Alan Kelly (politician)

Alan Kelly (born 13 July 1975) is an Irish Labour Party politician who has been a Teachta Dála (TD) for the Tipperary constituency since the 2016 general election. He previously served as Minister for the Environment, Community and Local Government and Deputy leader of the Labour Party from 2014 to 2016 and Minister of State for Public and Commuter Transport from 2011 to 2014. He was a Member of the European Parliament for the South constituency from 2009 to 2011 and a Senator for the Agricultural Panel from 2007 to 2009.[2]

Alan Kelly

Deputy Leader of the Labour Party
In office
4 July 2014  20 May 2016
LeaderJoan Burton
Preceded byJoan Burton
Succeeded byOffice not in use
Minister for the Environment, Community and Local Government
In office
11 July 2014  6 May 2016
TaoiseachEnda Kenny
Preceded byPhil Hogan
Succeeded byOffice abolished
Minister of State for Public and Commuter Transport
In office
10 March 2011  11 July 2014
TaoiseachEnda Kenny
Preceded byNew office
Succeeded byOffice abolished
Teachta Dála
Assumed office
February 2016
In office
February 2011  February 2016
ConstituencyTipperary North
Member of the European Parliament
In office
1 July 2009  9 March 2011
In office
24 July 2007  8 June 2009
ConstituencyAgricultural Panel
Personal details
Alan Thomas Kelly[1]

(1975-07-13) 13 July 1975
Portroe, County Tipperary, Ireland
Political partyLabour Party
Spouse(s)Regina O'Connor (m. 2007)
EducationNenagh CBS
Alma mater

Early and private life

Kelly is from Portroe just outside Nenagh, County Tipperary. He is the son of Tom and Nan Kelly. Educated at Nenagh CBS, he subsequently attended University College Cork (UCC), where he completed a BA in English and History in 1995. Two years later he completed a M.Phil in Political History. Kelly continued his education at Boston College, where he achieved a Certificate in Leadership in 1999. He returned to Ireland shortly after this and completed a MBS in eCommerce in 2002. Kelly subsequently worked as an eBusiness Manager with Bord Fáilte and Fáilte Ireland.

Kelly is married to Regina O'Connor, a primary school teacher who was raised in Waterville, County Kerry. The couple have two children; a daughter and a son.

Youth politics

Kelly is thought to have been politicised from an early age. In his final year of secondary school, he canvassed for the Labour Party during the 1992 general election. He remained active in left-wing politics in university, firstly by establishing the Jim Kemmy Branch of the Labour Party in UCC. He then became involved in a number of by-elections, local election campaigns in Cork and in the wider Munster area.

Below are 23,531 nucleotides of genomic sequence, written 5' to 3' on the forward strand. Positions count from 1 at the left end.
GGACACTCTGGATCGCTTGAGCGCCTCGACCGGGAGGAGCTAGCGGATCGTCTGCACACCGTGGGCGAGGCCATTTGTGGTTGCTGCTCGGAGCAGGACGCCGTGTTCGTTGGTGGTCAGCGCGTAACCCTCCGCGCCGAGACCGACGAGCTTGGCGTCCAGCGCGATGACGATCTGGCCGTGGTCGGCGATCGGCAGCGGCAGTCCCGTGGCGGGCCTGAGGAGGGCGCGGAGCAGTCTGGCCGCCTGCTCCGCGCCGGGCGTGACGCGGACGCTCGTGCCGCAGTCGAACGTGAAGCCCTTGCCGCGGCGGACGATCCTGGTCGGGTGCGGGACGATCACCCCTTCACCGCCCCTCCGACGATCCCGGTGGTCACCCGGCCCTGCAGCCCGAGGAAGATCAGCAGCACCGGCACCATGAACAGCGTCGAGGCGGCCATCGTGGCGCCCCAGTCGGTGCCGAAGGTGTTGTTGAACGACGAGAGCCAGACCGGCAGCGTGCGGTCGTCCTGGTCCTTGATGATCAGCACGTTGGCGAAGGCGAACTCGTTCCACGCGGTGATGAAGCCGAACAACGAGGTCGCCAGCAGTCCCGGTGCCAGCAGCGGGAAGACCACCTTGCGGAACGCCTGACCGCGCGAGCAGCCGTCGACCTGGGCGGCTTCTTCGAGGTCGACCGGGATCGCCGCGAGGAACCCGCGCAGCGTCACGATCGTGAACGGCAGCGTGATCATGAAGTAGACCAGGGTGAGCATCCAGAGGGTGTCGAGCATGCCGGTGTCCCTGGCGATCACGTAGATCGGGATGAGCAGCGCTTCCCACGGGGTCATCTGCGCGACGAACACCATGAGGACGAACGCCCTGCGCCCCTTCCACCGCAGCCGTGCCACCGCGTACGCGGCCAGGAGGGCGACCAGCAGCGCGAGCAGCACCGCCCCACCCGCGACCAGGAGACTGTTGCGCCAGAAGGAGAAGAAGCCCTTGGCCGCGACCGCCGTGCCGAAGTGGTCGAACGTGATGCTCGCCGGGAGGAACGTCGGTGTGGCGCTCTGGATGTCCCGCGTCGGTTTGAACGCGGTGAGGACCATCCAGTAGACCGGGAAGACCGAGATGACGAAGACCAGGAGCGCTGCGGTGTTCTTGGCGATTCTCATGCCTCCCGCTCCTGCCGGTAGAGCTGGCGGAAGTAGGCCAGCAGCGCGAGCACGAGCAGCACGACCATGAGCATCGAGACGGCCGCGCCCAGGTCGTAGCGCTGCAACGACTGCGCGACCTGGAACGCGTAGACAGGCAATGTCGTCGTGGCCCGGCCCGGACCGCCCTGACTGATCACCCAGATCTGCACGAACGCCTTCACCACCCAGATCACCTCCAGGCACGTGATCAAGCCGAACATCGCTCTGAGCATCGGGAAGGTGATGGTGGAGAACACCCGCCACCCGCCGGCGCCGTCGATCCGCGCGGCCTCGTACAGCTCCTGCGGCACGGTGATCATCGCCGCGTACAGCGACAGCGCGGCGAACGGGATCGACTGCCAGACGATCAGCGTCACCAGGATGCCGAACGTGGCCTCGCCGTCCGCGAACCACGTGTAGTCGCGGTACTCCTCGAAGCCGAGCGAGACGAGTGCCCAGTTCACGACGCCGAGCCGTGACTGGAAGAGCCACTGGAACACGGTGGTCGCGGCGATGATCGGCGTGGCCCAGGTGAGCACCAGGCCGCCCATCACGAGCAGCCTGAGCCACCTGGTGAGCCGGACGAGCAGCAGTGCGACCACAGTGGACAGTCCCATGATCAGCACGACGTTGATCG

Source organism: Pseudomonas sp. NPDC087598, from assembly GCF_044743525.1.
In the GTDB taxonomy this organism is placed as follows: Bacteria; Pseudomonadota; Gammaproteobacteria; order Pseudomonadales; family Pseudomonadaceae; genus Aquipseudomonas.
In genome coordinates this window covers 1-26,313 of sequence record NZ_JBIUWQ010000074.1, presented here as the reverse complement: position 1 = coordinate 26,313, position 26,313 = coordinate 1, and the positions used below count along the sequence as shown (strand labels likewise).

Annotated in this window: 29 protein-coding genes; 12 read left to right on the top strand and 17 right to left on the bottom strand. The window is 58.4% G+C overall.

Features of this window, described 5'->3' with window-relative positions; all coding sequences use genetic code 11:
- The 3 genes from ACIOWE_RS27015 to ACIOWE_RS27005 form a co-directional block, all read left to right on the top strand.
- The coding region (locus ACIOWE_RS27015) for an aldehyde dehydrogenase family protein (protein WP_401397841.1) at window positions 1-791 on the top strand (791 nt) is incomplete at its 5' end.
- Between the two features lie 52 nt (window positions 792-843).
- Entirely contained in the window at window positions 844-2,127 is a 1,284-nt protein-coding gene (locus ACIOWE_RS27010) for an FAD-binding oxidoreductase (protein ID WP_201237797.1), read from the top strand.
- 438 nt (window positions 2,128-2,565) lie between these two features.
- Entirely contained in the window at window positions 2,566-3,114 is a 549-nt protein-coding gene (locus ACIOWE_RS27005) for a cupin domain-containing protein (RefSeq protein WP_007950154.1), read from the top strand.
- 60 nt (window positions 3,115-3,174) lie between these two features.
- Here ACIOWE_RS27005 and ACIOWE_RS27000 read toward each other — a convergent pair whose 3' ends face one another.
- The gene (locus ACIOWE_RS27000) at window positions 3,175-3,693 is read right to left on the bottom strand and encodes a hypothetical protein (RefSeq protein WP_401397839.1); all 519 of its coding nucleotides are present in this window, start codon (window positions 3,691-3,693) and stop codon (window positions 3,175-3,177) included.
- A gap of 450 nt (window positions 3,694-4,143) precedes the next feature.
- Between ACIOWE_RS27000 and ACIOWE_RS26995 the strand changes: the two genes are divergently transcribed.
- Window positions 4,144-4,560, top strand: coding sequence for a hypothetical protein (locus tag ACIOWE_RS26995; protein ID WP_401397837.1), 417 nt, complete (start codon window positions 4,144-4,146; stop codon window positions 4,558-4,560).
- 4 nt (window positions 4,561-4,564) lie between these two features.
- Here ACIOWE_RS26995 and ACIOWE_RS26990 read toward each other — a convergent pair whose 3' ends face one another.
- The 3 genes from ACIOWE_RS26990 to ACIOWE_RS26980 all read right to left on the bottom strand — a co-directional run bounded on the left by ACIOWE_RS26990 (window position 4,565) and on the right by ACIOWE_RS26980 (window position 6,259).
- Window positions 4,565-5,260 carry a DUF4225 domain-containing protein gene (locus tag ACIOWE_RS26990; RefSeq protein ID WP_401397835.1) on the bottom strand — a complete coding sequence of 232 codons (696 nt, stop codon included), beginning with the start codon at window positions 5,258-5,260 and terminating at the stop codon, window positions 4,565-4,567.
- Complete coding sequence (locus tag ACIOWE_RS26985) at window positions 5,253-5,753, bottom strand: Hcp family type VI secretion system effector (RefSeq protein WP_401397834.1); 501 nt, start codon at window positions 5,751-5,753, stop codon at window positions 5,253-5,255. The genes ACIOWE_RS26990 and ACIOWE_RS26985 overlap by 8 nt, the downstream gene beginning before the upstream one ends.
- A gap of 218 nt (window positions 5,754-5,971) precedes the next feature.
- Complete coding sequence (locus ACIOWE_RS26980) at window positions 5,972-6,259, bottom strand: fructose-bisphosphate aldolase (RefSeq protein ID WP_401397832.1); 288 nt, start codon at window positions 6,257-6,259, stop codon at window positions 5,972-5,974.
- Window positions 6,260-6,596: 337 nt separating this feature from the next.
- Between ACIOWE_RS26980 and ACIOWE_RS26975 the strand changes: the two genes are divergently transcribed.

Kelly became Chair of Labour Youth in 2000, having previously served as Co-Chair.

Seanad Éireann: 2007–2009

In 2007, Kelly launched his own political career when he secured election to Seanad Éireann by the Agricultural Panel. He was the only Labour Party candidate in that grouping.[3] After the election of Eamon Gilmore as leader of the Labour Party in 2007, Kelly was appointed as Labour Party Spokesperson on Tourism and was Seanad Spokesperson on Finance and Local Government.

European Parliament: 2009–2011

Kelly was elected as a Member of the European Parliament for the South constituency, at the 2009 European Parliament election, taking the last seat in a tight battle between him, Sinn Féin's Toireasa Ferris and the Independent Kathy Sinnott.[4][5] Kelly was a member of the European Parliament's Committee on Internal Market and Consumer Protection.

Dáil Éireann: 2011–present

Though he promised he would see out his five-year term in the European Parliament, Kelly allowed his name to go forward as a Labour Party candidate at the 2011 general election. He ran in the Tipperary North constituency and was successful, receiving 9,559 first preference votes (19.8%) and securing the third and final seat at the expense of Fianna Fáil's sitting TD, Máire Hoctor. Phil Prendergast replaced him as MEP for the South constituency.

When the new coalition government was formed Kelly joined the junior ministerial ranks as Minister of State for Public and Commuter Transport.[6]